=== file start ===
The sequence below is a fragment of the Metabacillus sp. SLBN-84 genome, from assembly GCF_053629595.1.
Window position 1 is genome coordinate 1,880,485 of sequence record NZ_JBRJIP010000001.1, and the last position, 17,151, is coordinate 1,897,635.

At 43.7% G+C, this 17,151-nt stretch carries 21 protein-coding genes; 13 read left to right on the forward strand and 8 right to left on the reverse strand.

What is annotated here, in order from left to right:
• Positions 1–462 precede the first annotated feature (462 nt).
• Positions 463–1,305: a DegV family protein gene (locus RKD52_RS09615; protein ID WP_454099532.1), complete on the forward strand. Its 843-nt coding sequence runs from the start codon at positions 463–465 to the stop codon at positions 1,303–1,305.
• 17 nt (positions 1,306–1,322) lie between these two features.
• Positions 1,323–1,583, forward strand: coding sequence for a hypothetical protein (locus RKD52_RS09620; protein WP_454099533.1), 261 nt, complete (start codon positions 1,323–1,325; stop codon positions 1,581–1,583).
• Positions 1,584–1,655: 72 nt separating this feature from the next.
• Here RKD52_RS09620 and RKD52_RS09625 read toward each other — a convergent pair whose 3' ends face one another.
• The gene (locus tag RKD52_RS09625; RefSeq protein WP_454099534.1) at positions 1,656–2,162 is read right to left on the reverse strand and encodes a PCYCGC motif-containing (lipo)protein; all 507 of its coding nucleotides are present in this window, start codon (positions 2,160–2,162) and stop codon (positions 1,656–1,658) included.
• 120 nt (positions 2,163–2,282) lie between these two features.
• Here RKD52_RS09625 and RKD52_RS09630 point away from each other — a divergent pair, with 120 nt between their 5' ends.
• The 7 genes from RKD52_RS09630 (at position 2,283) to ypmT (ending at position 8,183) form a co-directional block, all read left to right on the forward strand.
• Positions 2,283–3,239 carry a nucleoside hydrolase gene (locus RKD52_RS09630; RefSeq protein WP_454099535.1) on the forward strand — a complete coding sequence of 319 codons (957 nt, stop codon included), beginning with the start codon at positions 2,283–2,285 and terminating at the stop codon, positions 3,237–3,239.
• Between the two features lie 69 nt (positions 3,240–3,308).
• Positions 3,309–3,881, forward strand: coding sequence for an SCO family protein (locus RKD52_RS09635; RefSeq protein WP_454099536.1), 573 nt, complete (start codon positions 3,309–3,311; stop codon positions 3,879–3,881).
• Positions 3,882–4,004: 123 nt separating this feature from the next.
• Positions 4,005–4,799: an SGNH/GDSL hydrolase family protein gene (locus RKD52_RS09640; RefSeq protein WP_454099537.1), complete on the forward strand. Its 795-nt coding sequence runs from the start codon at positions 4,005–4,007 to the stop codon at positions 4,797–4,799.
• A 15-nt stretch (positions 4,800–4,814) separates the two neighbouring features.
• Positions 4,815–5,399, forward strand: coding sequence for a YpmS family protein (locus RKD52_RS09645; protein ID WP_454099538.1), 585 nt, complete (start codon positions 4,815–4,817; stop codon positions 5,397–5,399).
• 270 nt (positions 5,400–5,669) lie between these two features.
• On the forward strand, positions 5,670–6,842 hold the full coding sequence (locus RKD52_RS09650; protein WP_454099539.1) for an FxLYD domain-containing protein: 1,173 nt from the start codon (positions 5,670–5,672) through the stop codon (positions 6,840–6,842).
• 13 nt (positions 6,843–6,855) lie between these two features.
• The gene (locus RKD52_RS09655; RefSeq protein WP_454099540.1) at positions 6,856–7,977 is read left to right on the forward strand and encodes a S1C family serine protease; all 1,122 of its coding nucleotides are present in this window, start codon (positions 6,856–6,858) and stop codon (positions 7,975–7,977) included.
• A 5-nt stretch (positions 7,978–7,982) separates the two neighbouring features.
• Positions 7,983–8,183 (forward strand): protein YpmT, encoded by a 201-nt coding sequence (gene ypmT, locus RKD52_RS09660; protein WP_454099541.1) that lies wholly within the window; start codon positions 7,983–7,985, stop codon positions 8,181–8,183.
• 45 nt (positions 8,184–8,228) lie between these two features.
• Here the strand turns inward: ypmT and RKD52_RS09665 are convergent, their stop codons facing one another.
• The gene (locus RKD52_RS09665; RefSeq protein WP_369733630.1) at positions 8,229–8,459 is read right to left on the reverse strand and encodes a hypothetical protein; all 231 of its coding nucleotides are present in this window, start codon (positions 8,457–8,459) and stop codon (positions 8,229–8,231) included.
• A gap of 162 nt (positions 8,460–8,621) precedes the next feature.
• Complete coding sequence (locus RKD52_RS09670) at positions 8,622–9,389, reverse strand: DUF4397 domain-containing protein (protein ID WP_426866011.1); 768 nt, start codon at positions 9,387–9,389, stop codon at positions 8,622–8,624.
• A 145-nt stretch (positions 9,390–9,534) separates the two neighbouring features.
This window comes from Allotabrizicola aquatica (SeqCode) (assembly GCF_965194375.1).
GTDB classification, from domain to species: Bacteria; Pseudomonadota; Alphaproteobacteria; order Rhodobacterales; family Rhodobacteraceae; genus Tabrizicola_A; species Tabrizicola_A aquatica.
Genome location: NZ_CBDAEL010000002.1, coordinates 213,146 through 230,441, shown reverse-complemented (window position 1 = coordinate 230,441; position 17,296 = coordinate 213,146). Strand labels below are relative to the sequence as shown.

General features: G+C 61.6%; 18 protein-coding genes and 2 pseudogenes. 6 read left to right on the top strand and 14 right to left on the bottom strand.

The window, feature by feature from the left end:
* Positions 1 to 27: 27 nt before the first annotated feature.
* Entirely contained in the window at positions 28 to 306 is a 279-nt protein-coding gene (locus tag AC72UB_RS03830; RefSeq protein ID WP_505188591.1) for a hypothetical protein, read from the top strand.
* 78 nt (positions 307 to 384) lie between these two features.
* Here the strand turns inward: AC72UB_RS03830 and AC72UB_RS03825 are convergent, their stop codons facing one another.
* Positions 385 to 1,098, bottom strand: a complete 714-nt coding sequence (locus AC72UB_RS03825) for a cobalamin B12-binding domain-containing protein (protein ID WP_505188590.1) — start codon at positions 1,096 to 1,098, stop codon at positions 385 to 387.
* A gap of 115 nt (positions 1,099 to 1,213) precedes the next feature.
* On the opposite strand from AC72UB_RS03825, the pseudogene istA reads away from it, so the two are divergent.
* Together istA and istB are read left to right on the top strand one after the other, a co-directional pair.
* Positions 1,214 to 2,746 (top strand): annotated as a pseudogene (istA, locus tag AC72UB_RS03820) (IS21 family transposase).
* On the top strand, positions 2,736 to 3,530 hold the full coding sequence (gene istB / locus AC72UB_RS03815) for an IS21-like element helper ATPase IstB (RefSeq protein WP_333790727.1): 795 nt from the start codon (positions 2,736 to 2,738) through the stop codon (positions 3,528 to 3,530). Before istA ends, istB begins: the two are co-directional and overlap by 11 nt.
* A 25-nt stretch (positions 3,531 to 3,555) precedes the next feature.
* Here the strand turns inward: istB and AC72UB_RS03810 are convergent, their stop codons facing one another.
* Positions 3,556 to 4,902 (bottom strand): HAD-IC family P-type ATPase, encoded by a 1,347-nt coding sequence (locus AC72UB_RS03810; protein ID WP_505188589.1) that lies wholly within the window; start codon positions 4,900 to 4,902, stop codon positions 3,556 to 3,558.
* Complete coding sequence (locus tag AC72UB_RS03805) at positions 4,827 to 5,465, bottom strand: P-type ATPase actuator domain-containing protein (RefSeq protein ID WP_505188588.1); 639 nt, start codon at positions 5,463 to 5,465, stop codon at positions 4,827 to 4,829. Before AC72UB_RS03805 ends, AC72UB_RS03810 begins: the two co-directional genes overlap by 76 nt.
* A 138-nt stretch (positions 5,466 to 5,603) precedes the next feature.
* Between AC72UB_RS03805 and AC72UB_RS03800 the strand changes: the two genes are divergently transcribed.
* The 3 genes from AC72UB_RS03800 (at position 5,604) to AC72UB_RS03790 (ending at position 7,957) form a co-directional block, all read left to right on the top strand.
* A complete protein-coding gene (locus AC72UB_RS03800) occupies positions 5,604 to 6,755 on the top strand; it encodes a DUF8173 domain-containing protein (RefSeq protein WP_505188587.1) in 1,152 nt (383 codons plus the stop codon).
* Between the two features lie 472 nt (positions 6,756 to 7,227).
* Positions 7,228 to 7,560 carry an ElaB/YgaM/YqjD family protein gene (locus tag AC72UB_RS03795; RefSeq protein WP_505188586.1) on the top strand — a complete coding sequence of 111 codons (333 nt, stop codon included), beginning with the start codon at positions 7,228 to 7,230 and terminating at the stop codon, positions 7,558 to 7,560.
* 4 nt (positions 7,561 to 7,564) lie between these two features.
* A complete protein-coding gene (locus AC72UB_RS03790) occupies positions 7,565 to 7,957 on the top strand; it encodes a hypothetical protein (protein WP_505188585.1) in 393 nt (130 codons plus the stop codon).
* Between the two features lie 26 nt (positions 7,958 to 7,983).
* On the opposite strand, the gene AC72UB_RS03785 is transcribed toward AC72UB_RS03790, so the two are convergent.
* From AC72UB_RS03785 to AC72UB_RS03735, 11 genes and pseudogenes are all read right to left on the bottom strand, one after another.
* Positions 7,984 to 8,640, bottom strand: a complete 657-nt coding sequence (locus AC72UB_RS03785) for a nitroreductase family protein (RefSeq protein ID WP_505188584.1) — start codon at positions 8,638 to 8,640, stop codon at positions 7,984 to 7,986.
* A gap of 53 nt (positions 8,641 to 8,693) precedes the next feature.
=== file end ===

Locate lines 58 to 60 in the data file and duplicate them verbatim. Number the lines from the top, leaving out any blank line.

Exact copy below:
* Positions 7,228 to 7,560 carry an ElaB/YgaM/YqjD family protein gene (locus tag AC72UB_RS03795; RefSeq protein WP_505188586.1) on the top strand — a complete coding sequence of 111 codons (333 nt, stop codon included), beginning with the start codon at positions 7,228 to 7,230 and terminating at the stop codon, positions 7,558 to 7,560.
* 4 nt (positions 7,561 to 7,564) lie between these two features.
* A complete protein-coding gene (locus AC72UB_RS03790) occupies positions 7,565 to 7,957 on the top strand; it encodes a hypothetical protein (protein WP_505188585.1) in 393 nt (130 codons plus the stop codon).